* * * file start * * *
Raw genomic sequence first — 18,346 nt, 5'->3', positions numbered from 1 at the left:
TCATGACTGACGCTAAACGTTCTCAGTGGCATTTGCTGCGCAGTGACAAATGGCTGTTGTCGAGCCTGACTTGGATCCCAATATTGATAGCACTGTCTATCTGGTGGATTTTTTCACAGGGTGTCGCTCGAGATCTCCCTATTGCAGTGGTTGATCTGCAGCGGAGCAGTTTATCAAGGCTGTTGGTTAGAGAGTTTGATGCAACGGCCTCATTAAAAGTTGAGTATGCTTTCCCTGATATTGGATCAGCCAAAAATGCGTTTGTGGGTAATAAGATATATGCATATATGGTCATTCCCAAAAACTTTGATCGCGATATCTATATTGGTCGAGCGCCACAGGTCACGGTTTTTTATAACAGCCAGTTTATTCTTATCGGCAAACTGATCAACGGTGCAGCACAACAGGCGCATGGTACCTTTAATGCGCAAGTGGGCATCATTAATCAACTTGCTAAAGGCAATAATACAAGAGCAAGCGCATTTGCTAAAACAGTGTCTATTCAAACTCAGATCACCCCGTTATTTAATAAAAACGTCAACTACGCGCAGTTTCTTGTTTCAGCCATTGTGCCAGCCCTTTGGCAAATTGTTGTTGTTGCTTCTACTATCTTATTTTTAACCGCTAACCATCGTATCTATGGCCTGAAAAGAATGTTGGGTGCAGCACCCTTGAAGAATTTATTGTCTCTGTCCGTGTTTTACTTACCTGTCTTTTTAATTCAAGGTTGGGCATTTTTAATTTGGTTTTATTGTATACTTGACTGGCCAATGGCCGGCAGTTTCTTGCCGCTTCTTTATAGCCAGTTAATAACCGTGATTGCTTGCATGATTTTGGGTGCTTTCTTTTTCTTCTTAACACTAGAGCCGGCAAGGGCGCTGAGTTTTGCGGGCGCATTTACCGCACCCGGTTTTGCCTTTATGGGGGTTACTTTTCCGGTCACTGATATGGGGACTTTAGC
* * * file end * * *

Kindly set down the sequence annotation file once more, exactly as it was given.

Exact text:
Raw genomic sequence first — 18,346 nt, 5'->3', positions numbered from 1 at the left:
TCATGACTGACGCTAAACGTTCTCAGTGGCATTTGCTGCGCAGTGACAAATGGCTGTTGTCGAGCCTGACTTGGATCCCAATATTGATAGCACTGTCTATCTGGTGGATTTTTTCACAGGGTGTCGCTCGAGATCTCCCTATTGCAGTGGTTGATCTGCAGCGGAGCAGTTTATCAAGGCTGTTGGTTAGAGAGTTTGATGCAACGGCCTCATTAAAAGTTGAGTATGCTTTCCCTGATATTGGATCAGCCAAAAATGCGTTTGTGGGTAATAAGATATATGCATATATGGTCATTCCCAAAAACTTTGATCGCGATATCTATATTGGTCGAGCGCCACAGGTCACGGTTTTTTATAACAGCCAGTTTATTCTTATCGGCAAACTGATCAACGGTGCAGCACAACAGGCGCATGGTACCTTTAATGCGCAAGTGGGCATCATTAATCAACTTGCTAAAGGCAATAATACAAGAGCAAGCGCATTTGCTAAAACAGTGTCTATTCAAACTCAGATCACCCCGTTATTTAATAAAAACGTCAACTACGCGCAGTTTCTTGTTTCAGCCATTGTGCCAGCCCTTTGGCAAATTGTTGTTGTTGCTTCTACTATCTTATTTTTAACCGCTAACCATCGTATCTATGGCCTGAAAAGAATGTTGGGTGCAGCACCCTTGAAGAATTTATTGTCTCTGTCCGTGTTTTACTTACCTGTCTTTTTAATTCAAGGTTGGGCATTTTTAATTTGGTTTTATTGTATACTTGACTGGCCAATGGCCGGCAGTTTCTTGCCGCTTCTTTATAGCCAGTTAATAACCGTGATTGCTTGCATGATTTTGGGTGCTTTCTTTTTCTTCTTAACACTAGAGCCGGCAAGGGCGCTGAGTTTTGCGGGCGCATTTACCGCACCCGGTTTTGCCTTTATGGGGGTTACTTTTCCGGTCACTGATATGGGGACTTTAGC